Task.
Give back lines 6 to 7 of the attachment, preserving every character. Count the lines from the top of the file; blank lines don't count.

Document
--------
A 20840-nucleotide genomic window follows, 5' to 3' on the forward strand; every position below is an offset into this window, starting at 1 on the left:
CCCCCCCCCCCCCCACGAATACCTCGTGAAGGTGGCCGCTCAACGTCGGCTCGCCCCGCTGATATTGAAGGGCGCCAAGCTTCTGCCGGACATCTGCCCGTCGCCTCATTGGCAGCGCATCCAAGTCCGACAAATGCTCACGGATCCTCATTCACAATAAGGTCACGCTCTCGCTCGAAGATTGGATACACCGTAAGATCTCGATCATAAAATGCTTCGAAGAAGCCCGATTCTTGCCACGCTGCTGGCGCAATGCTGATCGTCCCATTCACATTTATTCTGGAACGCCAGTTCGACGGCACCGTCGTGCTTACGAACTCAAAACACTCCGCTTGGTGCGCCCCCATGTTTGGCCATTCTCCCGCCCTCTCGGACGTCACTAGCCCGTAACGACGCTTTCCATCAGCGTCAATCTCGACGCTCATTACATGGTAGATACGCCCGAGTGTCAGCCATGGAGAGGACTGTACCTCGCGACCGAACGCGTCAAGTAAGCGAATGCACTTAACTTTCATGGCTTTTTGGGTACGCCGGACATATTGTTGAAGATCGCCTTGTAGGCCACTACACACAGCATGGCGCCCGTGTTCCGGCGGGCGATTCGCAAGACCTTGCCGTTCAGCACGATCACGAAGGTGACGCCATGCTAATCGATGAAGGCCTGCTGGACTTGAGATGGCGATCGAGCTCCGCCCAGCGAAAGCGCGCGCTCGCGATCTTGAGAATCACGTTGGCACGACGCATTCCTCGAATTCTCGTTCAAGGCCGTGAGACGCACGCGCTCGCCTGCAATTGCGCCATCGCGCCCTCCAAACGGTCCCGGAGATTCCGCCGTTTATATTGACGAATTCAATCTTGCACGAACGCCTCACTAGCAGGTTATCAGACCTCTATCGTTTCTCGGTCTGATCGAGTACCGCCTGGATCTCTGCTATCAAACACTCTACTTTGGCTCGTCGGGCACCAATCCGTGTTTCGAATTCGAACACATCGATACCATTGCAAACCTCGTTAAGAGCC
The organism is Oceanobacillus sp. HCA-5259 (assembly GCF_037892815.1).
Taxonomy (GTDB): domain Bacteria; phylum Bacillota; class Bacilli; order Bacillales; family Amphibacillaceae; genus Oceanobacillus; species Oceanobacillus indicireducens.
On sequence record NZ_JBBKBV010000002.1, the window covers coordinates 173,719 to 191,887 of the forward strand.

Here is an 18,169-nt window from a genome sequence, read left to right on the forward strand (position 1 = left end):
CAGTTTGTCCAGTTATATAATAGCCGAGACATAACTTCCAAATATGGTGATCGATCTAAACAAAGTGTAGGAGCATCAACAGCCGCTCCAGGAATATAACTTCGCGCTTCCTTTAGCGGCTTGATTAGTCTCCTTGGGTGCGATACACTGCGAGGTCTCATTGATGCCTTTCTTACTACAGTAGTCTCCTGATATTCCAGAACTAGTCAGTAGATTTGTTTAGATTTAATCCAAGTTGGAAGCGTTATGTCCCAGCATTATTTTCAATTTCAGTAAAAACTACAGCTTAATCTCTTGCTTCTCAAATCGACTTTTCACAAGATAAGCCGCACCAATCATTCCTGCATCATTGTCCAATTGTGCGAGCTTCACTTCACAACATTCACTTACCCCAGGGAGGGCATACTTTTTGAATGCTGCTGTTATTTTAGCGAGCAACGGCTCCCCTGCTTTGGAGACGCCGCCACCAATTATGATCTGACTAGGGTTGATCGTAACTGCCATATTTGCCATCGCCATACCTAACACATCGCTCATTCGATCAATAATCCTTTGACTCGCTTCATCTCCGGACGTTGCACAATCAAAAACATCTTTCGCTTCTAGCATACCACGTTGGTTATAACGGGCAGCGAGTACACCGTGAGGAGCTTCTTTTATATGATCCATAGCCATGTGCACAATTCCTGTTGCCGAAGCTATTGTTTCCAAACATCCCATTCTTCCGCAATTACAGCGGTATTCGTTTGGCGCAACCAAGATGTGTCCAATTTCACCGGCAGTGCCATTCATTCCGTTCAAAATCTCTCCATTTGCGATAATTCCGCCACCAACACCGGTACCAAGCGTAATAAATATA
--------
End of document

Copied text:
Here is an 18,169-nt window from a genome sequence, read left to right on the forward strand (position 1 = left end):
CAGTTTGTCCAGTTATATAATAGCCGAGACATAACTTCCAAATATGGTGATCGATCTAAACAAAGTGTAGGAGCATCAACAGCCGCTCCAGGAATATAACTTCGCGCTTCCTTTAGCGGCTTGATTAGTCTCCTTGGGTGCGATACACTGCGAGGTCTCATTGATGCCTTTCTTACTACAGTAGTCTCCTGATATTCCAGAACTAGTCAGTAGATTTGTTTAGATTTAATCCAAGTTGGAAGCGTTATGTCCCAGCATTATTTTCAATTTCAGTAAAAACTACAGCTTAATCTCTTGCTTCTCAAATCGACTTTTCACAAGATAAGCCGCACCAATCATTCCTGCATCATTGTCCAATTGTGCGAGCTTCACTTCACAACATTCACTTACCCCAGGGAGGGCATACTTTTTGAATGCTGCTGTTATTTTAGCGAGCAACGGCTCCCCTGCTTTGGAGACGCCGCCACCAATTATGATCTGACTAGGGTTGATCGTAACTGCCATATTTGCCATCGCCATACCTAACACATCGCTCATTCGATCAATAATCCTTTGACTCGCTTCATCTCCGGACGTTGCACAATCAAAAACATCTTTCGCTTCTAGCATACCACGTTGGTTATAACGGGCAGCGAGTACACCGTGAGGAGCTTCTTTTATATGATCCATAGCCATGTGCACAATTCCTGTTGCCGAAGCTATTGTTTCCAAACATCCCATTCTTCCGCAATTACAGCGGTATTCGTTTGGCGCAACCAAGATGTGTCCAATTTCACCGGCAGTGCCATTCATTCCGTTCAAAATCTCTCCATTTGCGATAATTCCGCCACCAACACCGGTACCAAGCGTAATAAATATA